Thursday

Haiti’s Storm Damage Raises Fears of Food Shortages and Cholera

Sandy’s strong winds and heavy rains destroy huge amounts of crops in Haiti. Officials said more than 70 percent of their crops — including bananas, plantains and maize — were wiped out in the south of the country. What’s more, there is concern that floods and unsanitary conditions could worsen the nation’s cholera epidemic, which already has taken more than 7,500 lives since 2010, the same year that Haiti was ravaged by a massive earthquake. The storm already is blamed for the deaths of at least 54 people in Haiti, and for leaving more than 20,000 homeless. The death toll from Sandy for the entire Caribbean is at least 71. BBC, The Associated Press

Storm reveals widespread flaws with hospital generators. As Sandy approached the East Coast, New York Mayor Michael Bloomberg said he was assured hospitals were ready. Yet generators at one hospital after another failed after the storm struck. A key factor: While newly constructed hospitals are supposed to place their generators and fuel above flood level, the requirements do not apply to existing hospitals. “What I find most remarkable about this story is that [more than seven] years after Hurricane Katrina, major hospitals still have critical backup systems like generators in basements that are prone to flooding,” one expert said. ProPublica

U.S. mine safety authorities say their enforcement blitz found more than 120 violations at 13 sites. The September coal mine inspections, conducted in seven states, focused on conditions that leave workers at risk for developing black lung disease. According to the citations, many of the mines failed to install proper ventilation and relied on broken-down equipment to suppress dust, which also can lead to explosions. Many of the inspections were in Appalachia, which has witnessed a sharp increase in black lung disease. Overall, rates of black lung disease have declined since 1969, when a landmark law forced companies to control dust levels. Since the late 1990s, however, the disease has made a comeback. The Center for Public Integrity, NPR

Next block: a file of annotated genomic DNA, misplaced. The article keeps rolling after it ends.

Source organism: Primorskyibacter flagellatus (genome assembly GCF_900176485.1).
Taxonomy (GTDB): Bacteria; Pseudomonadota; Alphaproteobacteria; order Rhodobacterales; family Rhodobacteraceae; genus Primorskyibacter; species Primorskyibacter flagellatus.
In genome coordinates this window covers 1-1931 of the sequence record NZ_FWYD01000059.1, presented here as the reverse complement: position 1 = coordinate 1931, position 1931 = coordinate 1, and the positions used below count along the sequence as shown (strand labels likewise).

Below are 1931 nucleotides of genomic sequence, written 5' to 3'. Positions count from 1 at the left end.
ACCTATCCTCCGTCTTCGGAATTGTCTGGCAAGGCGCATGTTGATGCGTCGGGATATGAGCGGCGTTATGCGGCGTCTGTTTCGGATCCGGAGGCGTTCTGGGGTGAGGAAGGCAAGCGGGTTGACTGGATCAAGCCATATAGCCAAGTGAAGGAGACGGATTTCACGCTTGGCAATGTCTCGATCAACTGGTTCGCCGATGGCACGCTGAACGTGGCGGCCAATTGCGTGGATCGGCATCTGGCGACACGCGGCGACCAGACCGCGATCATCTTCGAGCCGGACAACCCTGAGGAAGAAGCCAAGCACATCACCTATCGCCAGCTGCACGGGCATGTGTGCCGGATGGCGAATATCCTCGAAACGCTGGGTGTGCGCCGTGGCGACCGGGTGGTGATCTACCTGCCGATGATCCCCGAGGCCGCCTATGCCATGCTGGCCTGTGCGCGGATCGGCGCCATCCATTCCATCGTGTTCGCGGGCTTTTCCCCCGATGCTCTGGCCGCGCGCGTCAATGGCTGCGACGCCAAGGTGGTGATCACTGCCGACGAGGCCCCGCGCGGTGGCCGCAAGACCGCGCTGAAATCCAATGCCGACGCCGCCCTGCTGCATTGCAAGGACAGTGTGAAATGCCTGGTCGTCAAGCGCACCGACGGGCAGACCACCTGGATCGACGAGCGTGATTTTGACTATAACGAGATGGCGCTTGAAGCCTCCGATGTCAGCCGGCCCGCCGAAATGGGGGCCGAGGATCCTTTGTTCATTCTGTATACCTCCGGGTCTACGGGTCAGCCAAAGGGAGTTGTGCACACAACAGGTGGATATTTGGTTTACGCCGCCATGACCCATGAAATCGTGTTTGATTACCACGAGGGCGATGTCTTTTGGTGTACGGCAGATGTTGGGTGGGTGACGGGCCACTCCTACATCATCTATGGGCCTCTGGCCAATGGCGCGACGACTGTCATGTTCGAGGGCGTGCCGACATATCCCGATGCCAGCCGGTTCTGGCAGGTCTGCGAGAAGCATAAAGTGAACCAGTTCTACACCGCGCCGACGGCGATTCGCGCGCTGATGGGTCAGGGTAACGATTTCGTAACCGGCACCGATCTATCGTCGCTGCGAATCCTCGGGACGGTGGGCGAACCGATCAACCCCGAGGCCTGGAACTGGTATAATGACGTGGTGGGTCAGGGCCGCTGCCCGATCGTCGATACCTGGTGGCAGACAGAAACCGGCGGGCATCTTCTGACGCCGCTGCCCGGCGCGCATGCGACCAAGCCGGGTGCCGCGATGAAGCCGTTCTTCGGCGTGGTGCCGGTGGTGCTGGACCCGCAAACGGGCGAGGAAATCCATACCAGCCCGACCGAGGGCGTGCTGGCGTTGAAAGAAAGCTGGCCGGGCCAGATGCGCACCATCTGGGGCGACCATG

Food and Drug Administration tightens scrutiny of generic extended-release drugs. The FDA’s move came after it found one generic antidepressant, a 300-milligram dose of bupropion, failed to work as well as its brand-name counterpart, Wellbutrin XL. Soon after the generic drug was introduced in 2006, patients who switched to it began complaining that their depression returned. The 300-milligram dose has since been taken off the market. Although the incident appears to be limited to just one dosage level of a single drug, an FDA official said the agency now is looking at the issue more broadly. It is a rare departure for the FDA, which usually insists that generics are as effective as brand-name drugs. The New York Times

British Medical Journal will require drug makers to provide more detailed data. The prominent journal said, beginning in January, it will no longer publish results of clinical trials unless drug companies and researchers comply with “reasonable” requests for patient-level information. The decision is meant to prod pharmaceutical companies to open up the vast quantities of data they collect in researching new drugs, very little of which is ever made public. Critics say that when results are published in medical journals, they often present a drug in the best possible light and prevent vetting by independent researchers. An industry group expressed concern about potential interference with patient confidentiality. The New York Times

Compiled by Stuart Silverstein

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